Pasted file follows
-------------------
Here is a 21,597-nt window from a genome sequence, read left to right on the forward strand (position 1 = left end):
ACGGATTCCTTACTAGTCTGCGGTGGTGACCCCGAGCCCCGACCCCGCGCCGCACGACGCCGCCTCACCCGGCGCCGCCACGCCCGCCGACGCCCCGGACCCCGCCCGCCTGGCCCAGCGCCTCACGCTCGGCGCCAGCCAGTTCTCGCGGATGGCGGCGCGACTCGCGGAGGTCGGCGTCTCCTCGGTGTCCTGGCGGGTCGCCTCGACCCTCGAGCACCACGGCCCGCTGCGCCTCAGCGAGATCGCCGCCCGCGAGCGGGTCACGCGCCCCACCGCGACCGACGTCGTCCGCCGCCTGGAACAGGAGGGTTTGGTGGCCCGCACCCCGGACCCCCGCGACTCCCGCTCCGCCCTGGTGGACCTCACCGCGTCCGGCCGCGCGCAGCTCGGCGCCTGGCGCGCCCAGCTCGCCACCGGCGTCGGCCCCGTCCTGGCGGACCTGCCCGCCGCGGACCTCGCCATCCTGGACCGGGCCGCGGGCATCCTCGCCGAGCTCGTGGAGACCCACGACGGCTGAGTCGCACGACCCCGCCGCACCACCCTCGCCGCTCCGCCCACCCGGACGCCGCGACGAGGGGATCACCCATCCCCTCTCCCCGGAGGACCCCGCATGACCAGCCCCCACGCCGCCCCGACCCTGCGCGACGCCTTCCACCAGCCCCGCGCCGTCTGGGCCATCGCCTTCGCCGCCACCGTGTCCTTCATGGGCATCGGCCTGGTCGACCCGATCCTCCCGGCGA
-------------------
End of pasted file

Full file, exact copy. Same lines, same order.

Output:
Here is a 21,597-nt window from a genome sequence, read left to right on the forward strand (position 1 = left end):
ACGGATTCCTTACTAGTCTGCGGTGGTGACCCCGAGCCCCGACCCCGCGCCGCACGACGCCGCCTCACCCGGCGCCGCCACGCCCGCCGACGCCCCGGACCCCGCCCGCCTGGCCCAGCGCCTCACGCTCGGCGCCAGCCAGTTCTCGCGGATGGCGGCGCGACTCGCGGAGGTCGGCGTCTCCTCGGTGTCCTGGCGGGTCGCCTCGACCCTCGAGCACCACGGCCCGCTGCGCCTCAGCGAGATCGCCGCCCGCGAGCGGGTCACGCGCCCCACCGCGACCGACGTCGTCCGCCGCCTGGAACAGGAGGGTTTGGTGGCCCGCACCCCGGACCCCCGCGACTCCCGCTCCGCCCTGGTGGACCTCACCGCGTCCGGCCGCGCGCAGCTCGGCGCCTGGCGCGCCCAGCTCGCCACCGGCGTCGGCCCCGTCCTGGCGGACCTGCCCGCCGCGGACCTCGCCATCCTGGACCGGGCCGCGGGCATCCTCGCCGAGCTCGTGGAGACCCACGACGGCTGAGTCGCACGACCCCGCCGCACCACCCTCGCCGCTCCGCCCACCCGGACGCCGCGACGAGGGGATCACCCATCCCCTCTCCCCGGAGGACCCCGCATGACCAGCCCCCACGCCGCCCCGACCCTGCGCGACGCCTTCCACCAGCCCCGCGCCGTCTGGGCCATCGCCTTCGCCGCCACCGTGTCCTTCATGGGCATCGGCCTGGTCGACCCGATCCTCCCGGCGA